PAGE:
Second, he cites to Holtz and argues the trial court is also required to advise a defendant a failure to appear at trial could result in a waiver of his or her right to be present at trial. In Holtz, we found no error in the defendant being tried in absentia, reasoning in part that the trial court had already informed the defendant the trial may proceed regardless of his attendance. 858 N.E.2d at 1062. However, we did not state as a matter of law the trial court is required to advise a defendant his absence from trial could result in waiver. Rather, the defendant in Holtz was merely present in court when the trial court informed him of his trial date and did not give a justifiable reason for his absence. Consistent with a number of cases from this court and our supreme court, this was and remains sufficient evidence to establish a defendant knowingly waived his or her right to be present at trial. See, e.g., Jackson, 868 N.E.2d at 498; Lampkins v. State, 682 N.E.2d 1268, 1273 (Ind. 1997); Calvert v. State, 14 N.E.3d 818, 821 (Ind. Ct. App. 2014); Brown, 839 N.E.2d at 227-28; Soliz v. State, 832 N.E.2d 1022, 1029 (Ind. Ct. App. 2005), trans. denied; Ellis, 525 N.E.2d at 611. The fact the trial court advised the defendant in Holtz of the potential waiver is merely additional evidence showing the defendant knowingly waived the right to be present at trial and we conclude such evidence is not a prerequisite to trying a defendant in absentia.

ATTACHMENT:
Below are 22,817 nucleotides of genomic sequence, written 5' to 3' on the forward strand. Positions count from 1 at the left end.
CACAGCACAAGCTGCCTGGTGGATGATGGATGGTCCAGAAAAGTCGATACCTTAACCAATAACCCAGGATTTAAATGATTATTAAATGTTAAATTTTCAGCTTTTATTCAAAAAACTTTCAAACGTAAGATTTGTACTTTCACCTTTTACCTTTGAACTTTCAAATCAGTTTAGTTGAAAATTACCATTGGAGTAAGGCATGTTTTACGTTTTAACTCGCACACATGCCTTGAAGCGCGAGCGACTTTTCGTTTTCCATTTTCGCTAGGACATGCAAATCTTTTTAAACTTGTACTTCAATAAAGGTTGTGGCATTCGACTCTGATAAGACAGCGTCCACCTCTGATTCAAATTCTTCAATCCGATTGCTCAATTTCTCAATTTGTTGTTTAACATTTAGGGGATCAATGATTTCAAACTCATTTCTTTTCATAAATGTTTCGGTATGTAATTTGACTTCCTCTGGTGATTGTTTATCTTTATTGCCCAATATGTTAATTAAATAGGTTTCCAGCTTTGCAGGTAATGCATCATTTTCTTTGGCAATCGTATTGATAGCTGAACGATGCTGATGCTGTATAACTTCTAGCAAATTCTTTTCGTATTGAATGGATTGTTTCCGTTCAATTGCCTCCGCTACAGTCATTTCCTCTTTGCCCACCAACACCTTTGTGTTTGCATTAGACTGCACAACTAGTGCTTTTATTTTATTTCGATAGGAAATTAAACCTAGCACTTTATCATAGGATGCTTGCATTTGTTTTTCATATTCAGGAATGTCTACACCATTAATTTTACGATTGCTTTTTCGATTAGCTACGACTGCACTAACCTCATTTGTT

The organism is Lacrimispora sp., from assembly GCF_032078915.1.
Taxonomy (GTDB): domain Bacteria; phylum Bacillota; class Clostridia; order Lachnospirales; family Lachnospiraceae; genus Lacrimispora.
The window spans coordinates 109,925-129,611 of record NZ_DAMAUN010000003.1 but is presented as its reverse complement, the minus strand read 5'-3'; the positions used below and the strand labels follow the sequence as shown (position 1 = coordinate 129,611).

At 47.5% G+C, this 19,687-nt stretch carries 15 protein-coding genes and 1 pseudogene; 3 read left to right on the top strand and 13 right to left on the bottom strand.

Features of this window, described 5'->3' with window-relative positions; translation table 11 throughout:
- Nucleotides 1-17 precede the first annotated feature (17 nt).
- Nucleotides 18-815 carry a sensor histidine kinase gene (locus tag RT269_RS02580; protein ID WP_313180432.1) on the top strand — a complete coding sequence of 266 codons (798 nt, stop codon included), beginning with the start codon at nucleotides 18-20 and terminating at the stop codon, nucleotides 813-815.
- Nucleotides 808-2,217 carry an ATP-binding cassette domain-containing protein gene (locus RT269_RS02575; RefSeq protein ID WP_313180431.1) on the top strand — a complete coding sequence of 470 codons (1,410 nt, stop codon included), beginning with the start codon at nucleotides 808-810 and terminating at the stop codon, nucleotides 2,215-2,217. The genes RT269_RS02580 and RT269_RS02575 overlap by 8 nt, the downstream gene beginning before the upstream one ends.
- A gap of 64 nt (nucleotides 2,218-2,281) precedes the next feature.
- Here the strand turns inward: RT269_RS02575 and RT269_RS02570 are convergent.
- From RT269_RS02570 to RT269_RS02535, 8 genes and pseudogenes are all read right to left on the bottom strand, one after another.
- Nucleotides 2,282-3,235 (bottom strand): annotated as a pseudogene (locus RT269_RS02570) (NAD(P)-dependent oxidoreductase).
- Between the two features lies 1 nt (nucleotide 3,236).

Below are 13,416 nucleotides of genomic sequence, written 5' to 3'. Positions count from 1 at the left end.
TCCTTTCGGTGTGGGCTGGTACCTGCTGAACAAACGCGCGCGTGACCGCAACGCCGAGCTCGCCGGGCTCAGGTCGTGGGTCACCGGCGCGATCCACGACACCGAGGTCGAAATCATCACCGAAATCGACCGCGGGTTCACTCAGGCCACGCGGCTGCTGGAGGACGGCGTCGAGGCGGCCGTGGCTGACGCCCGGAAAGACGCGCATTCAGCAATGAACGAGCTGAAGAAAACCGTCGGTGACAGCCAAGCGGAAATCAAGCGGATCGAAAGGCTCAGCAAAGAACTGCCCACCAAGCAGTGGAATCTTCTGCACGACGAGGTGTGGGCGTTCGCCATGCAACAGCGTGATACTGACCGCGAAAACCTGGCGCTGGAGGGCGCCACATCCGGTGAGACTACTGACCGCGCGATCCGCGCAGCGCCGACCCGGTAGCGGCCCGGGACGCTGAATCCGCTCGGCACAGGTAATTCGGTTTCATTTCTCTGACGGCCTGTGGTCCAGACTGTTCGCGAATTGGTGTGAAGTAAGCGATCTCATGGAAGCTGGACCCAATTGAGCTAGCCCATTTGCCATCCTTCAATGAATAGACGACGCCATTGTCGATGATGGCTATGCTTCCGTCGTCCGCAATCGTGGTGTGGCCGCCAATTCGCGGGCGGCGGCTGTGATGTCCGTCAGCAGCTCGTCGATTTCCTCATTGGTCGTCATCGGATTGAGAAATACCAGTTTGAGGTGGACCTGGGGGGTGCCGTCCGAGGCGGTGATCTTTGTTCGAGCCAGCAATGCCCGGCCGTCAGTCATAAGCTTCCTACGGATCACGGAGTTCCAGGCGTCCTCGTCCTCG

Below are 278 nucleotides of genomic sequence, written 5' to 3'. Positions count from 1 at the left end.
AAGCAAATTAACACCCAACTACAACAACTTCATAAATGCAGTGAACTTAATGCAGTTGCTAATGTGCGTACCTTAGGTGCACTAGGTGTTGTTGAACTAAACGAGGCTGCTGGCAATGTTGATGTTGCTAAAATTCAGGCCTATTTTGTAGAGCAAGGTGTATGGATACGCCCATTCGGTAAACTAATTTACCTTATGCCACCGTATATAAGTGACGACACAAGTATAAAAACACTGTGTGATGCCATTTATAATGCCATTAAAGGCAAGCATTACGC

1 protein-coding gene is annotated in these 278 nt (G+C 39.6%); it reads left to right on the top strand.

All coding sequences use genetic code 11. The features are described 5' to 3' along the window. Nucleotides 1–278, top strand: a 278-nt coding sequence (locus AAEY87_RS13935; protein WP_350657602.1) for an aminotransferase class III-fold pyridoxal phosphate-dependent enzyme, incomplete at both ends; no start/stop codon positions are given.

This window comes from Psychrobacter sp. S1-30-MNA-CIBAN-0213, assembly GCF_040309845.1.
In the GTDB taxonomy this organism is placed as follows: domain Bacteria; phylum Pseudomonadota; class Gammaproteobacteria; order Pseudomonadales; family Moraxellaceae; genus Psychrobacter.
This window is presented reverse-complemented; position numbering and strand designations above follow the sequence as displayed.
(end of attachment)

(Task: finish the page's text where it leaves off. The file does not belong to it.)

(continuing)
Consistent with our case law, the trial court informed Moss of his trial date. In addition, the trial court provided Moss with a reminder card containing the trial date. Moss did not appear at the June 6 pre-trial conference or at trial on June 20. Moss did not contact his attorney or the trial court and notify them he would be absent. When Moss finally appeared in custody, the trial court gave Moss an opportunity to explain his absence. Moss claimed he misunderstood the trial dates, and when given an opportunity to elaborate further, he only apologized for his absence and stated he was "wrong for that." Tr., Vol. 2 at 84. We do not agree such an explanation rebuts the presumption of waiver already established by Moss' knowledge of the trial date and failure to appear, especially in light of the fact the trial court gave Moss a card reminding him of the trial date. Compare Calvert, 14 N.E.3d at 822-23 (concluding a defendant's deployment to Afghanistan justified his absence at trial), with Brown, 839 N.E.2d at 231 (concluding a defendant's assertion he was in another county's jail during his trial was not an adequate explanation for his absence when he was present in court when the trial date was set and he chose not to communicate his predicament to his counsel). We conclude Moss knowingly, voluntarily, and intelligently waived his right to be present at trial.
Moss waived his constitutional right to be present at his trial. Accordingly, we affirm.
Kirsch, J., and Barnes, J., concur.